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Cutting-edge innovation captures CO2 from the air more efficiently than nature

[Jan. 7, 2024: JD Shavit, The Brighter Side of News]


Scientists are exploring innovative approaches to capture and convert carbon dioxide (CO2), a primary driver of global warming. (CREDIT: RCGI)


In the relentless battle against climate change, scientists are exploring innovative approaches to capture and convert carbon dioxide (CO2), a primary driver of global warming. Among these groundbreaking methods, synthetic biology has emerged as a promising avenue for designing entirely new CO2-fixation pathways that surpass the efficiency of nature's own mechanisms.


In a significant development, researchers led by Tobias Erb at Max-Planck-Institute for Terrestrial Microbiology have devised a novel synthetic CO2-fixation pathway known as the THETA cycle, which may hold the key to revolutionizing our efforts to combat climate change.


 
 

At the core of this breakthrough is the concept of harnessing synthetic biology to create pathways for capturing CO2 more efficiently than natural processes. The THETA cycle, designed and constructed by Erb's team, represents a remarkable achievement in this pursuit. It incorporates several central metabolites as intermediates, with acetyl-CoA as its output—a central building block that plays a crucial role in cellular metabolism.


The distinguishing feature of the THETA cycle is its modularity, allowing it to be seamlessly integrated into the central metabolism of Escherichia coli (E. coli), a commonly used bacterium in scientific research.


 

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This integration involves 17 biocatalysts, including the two fastest CO2-fixing enzymes known to date: crotonyl-CoA carboxylase/reductase and phosphoenolpyruvate carboxylase, both of which were originally found in bacteria.


These biocatalysts, unlike the sluggish RubisCO enzyme found in chloroplasts, demonstrate the ability to capture CO2 more than ten times faster. However, it's worth noting that natural evolution has not brought these potent enzymes together in the context of photosynthesis.


 
 

The THETA cycle achieves the conversion of two CO2 molecules into a single acetyl-CoA in one cycle. This molecule holds immense importance in various biotechnological applications, as it serves as a crucial precursor for numerous essential biomolecules, including biofuels, biomaterials, and pharmaceuticals.


Vials used for testing the THETA cycle of CO2 fixing. (CREDIT: MPI f. Terrestrial Microbiology/ Geisel)


To validate the functionality of the THETA cycle, the researchers initially constructed it in test tubes. Through a series of experiments guided by rational and machine learning optimization, they managed to enhance the acetyl-CoA yield by an astonishing factor of 100.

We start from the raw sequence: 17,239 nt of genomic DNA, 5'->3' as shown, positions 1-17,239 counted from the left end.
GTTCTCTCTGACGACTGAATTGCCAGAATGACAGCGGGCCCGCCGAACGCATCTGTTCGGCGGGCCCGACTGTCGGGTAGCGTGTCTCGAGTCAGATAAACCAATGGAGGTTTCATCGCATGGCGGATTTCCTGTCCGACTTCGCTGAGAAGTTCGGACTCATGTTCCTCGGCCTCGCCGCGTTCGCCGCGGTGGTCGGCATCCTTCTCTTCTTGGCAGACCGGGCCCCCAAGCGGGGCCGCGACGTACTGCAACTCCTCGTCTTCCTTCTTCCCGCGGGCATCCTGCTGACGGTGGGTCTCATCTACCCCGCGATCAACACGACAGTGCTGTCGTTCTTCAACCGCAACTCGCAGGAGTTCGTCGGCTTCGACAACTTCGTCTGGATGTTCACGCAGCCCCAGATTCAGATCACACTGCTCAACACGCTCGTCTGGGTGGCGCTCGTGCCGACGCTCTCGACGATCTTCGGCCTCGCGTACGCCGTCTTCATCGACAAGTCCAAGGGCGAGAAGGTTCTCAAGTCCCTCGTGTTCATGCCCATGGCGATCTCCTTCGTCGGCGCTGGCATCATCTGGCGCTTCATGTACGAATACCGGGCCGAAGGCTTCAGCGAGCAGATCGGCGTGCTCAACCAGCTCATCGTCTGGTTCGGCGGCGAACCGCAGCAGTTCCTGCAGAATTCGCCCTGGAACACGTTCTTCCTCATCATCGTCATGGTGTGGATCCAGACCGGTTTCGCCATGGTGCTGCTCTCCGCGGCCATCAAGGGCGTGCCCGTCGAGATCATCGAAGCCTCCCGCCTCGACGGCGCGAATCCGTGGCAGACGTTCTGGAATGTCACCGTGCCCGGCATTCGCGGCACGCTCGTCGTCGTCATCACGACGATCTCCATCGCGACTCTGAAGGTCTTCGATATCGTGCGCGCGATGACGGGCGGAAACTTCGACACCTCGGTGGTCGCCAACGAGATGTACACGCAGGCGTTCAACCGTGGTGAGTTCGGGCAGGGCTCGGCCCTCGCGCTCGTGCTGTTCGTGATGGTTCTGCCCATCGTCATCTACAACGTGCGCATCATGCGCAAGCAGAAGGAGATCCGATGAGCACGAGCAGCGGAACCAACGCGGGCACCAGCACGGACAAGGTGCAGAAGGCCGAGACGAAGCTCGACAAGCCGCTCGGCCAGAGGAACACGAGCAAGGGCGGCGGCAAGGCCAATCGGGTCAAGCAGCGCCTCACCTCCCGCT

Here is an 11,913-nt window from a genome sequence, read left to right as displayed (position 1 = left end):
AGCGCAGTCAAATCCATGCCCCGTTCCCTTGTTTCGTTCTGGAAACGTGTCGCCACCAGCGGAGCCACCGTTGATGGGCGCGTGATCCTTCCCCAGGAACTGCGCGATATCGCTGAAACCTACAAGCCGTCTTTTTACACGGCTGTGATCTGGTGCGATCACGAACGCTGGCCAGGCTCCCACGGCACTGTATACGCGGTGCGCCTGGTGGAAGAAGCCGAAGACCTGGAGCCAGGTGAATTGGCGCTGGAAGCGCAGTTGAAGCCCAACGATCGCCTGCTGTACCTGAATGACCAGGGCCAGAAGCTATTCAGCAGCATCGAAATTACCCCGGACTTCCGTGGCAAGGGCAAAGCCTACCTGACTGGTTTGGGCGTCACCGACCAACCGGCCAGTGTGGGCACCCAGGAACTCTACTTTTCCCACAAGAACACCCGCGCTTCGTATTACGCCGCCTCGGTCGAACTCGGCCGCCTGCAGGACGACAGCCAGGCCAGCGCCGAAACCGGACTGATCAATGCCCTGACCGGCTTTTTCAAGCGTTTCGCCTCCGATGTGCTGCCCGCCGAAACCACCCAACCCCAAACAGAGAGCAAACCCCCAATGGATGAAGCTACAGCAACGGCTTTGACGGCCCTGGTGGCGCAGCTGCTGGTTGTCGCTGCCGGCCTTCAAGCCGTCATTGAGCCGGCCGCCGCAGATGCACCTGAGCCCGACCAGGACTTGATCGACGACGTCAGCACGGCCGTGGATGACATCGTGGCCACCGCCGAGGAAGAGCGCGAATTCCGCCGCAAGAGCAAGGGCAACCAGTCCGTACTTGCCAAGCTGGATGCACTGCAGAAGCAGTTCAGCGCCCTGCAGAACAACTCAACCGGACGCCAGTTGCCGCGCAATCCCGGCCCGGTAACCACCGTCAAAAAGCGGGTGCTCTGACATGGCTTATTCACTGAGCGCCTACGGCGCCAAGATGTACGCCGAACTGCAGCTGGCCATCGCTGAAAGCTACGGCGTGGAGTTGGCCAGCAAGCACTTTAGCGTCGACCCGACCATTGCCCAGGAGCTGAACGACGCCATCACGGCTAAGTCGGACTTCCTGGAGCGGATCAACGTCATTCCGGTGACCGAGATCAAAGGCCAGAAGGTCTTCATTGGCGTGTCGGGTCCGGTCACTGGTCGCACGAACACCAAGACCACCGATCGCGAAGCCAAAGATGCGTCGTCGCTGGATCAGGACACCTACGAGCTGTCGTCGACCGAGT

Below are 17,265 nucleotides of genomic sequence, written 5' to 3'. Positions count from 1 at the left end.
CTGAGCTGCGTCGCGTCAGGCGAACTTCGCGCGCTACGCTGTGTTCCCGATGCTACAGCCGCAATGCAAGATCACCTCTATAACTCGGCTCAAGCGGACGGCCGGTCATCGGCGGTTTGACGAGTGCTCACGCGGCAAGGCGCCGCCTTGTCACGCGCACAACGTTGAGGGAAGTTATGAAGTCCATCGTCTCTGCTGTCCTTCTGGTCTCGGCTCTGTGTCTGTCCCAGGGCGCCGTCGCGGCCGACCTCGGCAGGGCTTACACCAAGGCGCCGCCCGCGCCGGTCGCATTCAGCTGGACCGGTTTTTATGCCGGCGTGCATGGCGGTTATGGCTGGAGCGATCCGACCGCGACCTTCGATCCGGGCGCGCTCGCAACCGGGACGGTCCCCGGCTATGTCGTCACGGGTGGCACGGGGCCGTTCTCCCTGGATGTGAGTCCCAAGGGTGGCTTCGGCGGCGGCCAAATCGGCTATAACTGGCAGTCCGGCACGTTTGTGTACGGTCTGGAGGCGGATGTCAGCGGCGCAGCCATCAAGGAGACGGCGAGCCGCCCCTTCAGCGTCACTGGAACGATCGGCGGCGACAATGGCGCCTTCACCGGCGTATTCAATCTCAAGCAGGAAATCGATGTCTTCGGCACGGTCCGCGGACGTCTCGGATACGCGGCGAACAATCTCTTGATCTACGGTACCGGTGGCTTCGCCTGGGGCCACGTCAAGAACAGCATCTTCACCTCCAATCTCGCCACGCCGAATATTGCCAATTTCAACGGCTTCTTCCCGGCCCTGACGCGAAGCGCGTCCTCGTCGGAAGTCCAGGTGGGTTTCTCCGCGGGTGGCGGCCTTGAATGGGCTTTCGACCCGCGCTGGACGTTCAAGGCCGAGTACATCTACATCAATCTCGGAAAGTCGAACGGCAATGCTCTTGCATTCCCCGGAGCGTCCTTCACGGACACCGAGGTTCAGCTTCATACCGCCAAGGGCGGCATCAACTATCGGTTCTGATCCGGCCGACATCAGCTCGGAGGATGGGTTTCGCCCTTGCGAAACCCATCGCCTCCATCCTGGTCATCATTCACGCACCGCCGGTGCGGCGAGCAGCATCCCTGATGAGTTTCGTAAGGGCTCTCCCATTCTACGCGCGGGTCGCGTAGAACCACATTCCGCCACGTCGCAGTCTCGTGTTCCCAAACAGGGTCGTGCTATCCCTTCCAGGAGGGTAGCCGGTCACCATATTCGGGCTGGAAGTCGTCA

Taking the next step, the team divided the THETA cycle into three modular components, each of which was successfully integrated into E. coli cells. These modules were rigorously tested for functionality through growth-coupled selection and isotopic labeling techniques.


The overall strategy used in this work to establish the THETA cycle. The THETA cycle was designed in three modules, constructed in vitro, optimized through rational approaches and machine learning, before its three modules were implemented in E. coli. (CREDIT: Nature Catalysis)


Lead author of the study, Shanshan Luo, highlights the unique characteristic of the THETA cycle, stating, "What is special about this cycle is that it contains several intermediates that serve as central metabolites in the bacterium's metabolism. This overlap offers the opportunity to develop a modular approach for its implementation." However, closing the entire THETA cycle within E. coli remains a formidable challenge, as it requires synchronization with the bacterium's complex natural metabolism involving hundreds to thousands of reactions.


 
 

Nonetheless, the researchers emphasize that the goal extends beyond merely demonstrating the complete cycle in vivo. The THETA cycle presents the potential to serve as a versatile platform for producing valuable compounds directly from CO2, thereby offering a glimpse into a sustainable and carbon-neutral future.


In vitro demonstration and optimization of THETA. A simplified scheme of THETA 3.9.9. Modifications from the original design (shown in Fig. 1b) are marked in teal. (CREDIT: Nature Catalysis)


Tobias Erb underscores the significance of bringing parts of the THETA cycle into living cells, marking an important milestone for synthetic biology. "Such modular implementation of this cycle in E. coli paves the way to the realization of highly complex, orthogonal new-to-nature CO2-fixation pathways in cell factories," he notes. "We are learning to completely reprogram the cellular metabolism to create a synthetic autotrophic operating system for the cell."


 
 

The THETA cycle represents a beacon of hope, offering a transformative approach that could reshape the landscape of CO2 capture and utilization. As researchers continue to unravel its intricacies, the prospects of mitigating climate change through synthetic biology appear brighter than ever before.


The research was published in the journal Nature Catalysis.






For more science and technology news stories check out our New Innovations section at The Brighter Side of News.


 

Note: Materials provided above by The Brighter Side of News. Content may be edited for style and length.


 
 

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